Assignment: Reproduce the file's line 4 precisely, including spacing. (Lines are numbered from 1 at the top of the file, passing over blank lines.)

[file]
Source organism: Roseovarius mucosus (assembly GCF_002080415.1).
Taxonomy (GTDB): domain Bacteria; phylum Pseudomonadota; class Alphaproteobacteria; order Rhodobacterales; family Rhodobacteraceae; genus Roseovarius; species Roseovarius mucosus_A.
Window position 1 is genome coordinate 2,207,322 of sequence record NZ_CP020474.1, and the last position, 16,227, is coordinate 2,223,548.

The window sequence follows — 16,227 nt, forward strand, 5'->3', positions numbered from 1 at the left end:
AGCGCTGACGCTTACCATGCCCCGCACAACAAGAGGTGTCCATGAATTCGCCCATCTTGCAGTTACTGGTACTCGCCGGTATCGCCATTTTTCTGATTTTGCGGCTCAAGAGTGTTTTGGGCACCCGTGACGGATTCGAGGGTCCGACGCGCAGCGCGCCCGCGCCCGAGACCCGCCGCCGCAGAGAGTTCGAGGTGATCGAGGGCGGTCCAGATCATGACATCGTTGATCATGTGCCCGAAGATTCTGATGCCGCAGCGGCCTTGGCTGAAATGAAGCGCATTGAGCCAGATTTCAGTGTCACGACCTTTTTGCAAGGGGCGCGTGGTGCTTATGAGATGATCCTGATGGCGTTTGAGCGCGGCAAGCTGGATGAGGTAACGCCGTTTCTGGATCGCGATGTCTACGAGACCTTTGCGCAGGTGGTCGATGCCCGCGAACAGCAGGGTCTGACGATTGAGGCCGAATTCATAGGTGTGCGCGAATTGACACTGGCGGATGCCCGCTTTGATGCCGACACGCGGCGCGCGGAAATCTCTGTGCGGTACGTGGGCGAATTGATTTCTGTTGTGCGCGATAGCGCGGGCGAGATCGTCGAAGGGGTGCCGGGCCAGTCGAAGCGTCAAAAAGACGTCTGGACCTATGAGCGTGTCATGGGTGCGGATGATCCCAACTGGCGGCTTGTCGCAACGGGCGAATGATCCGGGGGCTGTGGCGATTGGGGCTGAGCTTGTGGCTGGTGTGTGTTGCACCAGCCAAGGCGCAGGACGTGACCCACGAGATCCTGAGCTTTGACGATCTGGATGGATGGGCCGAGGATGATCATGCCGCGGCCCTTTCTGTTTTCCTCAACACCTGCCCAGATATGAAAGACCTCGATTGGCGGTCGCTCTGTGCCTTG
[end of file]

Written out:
The window sequence follows — 16,227 nt, forward strand, 5'->3', positions numbered from 1 at the left end: